Shipwreck treasures

With the advanced technology, more and more the shipwreck treasures are found. Today, I read a big news called “Colombia possibly discovers world’s largest sunken treasure”. That’s really cool! You know, by autonomous underwater vehicles, the ship’s identity was confirmed.10.-Yamashita’s-Treasure-at-Bacuit-Bay

On June 8, 1708, galleon ship with 600 people aboard sank due to dodging British warships. It is believed to have been carrying 11 million gold coins and jewels from then Spanish-controlled colonies that could be worth billions of dollars if ever recovered.

However, a big issue is that they can’t identify who the treasures belong to. Actually, the ship has been the subject of a legal battle in the U.S., Colombia and Spain over who owns the rights to the sunken treasure.

Another article called “with shipwreck treasure easier to reach, a duel is on”, which show much more information about those special treasures.140822104751-antikythera-shipwreck-diver-1-horizontal-large-gallery

In this shipwreck, commercial treasure hunters spent over $2 million and 10 years recovering portions of the treasure, only to see their permits questioned and bounty confiscated. They are regarded as thieves, looters, plunderers and pirates.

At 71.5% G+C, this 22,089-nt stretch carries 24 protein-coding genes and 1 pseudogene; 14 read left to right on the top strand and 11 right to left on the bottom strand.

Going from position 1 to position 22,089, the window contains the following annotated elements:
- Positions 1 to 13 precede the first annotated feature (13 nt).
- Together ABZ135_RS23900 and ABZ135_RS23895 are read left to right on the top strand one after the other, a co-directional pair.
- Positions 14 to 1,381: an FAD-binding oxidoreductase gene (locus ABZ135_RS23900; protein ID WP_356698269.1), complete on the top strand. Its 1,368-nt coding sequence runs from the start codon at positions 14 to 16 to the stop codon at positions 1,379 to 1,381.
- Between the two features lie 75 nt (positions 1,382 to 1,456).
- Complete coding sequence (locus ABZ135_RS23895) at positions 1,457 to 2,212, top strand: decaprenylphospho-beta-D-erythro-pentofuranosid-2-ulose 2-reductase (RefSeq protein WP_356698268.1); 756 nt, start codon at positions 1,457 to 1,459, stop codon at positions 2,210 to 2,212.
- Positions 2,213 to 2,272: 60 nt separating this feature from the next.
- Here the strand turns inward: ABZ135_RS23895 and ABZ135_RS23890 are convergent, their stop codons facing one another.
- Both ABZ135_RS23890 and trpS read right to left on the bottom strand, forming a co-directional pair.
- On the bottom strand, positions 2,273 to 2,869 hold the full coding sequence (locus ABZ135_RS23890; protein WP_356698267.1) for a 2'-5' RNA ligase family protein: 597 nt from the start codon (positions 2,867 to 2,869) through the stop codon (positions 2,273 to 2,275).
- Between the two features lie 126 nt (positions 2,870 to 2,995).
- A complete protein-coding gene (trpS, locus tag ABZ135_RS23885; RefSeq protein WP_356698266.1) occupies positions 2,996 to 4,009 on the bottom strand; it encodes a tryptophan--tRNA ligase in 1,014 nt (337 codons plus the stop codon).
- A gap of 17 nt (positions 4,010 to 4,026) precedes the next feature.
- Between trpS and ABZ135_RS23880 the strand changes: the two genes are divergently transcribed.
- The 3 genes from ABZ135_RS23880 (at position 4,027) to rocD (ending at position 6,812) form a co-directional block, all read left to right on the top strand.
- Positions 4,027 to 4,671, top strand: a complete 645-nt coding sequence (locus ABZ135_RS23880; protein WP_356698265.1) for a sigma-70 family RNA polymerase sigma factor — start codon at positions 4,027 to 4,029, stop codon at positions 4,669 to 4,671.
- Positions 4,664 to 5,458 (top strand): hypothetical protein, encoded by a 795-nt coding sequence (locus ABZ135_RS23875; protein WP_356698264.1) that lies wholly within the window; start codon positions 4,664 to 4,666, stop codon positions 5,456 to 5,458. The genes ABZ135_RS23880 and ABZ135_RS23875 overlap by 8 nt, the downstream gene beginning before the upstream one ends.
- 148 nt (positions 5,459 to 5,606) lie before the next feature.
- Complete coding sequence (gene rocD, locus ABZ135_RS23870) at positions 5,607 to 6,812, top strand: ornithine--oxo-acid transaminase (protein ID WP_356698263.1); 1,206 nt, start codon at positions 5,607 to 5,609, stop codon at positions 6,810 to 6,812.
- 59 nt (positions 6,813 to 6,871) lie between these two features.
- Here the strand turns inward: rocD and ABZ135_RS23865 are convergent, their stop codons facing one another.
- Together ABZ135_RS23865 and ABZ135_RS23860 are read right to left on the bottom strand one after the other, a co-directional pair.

For Critics, all buried coins and loot should be studied and preserved in a museum, not sported around an investor’s neck.

As nations, they become become increasingly sensitive to the cultural significance of underwater treasures.syd gold

Although there is a well-established maritime law about distribution, relative origination or nations often overturn this law.

How much percentage do they have

  • Finders
  • Who locates a shipwreck
  • Nations

(All photos from Google Image)

What’s your opinion?

Do you think who can take the treasures away legally.

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4 Comments Add yours

  1. Teresa says:

    Hi, Panshuang! Attractive title and content! I don’t think they own personally those treasures totally legally, some treasures have great value of cultures and histories. They shouldn’t explored by individuals!

  2. shuangpan says:

    Thanks for sharing, Teresa! I think it is hard to distribute those treasures. But, I agree with you. All of them should be studied and preserved in a museum rather than sported around an investor’s neck.

  3. Nice post! But I think it cannot simply determine it is legal or not. A lot of treasures were found in public oceans where does not bound to any law of any country. It is hard to legalize those activities. And most of them were paid by big companies or families.

  4. shuangpan says:

    Thanks for your opinion, Richard! That’s true. For public oceans, it is quiet hard to judge who the treasures belong to.

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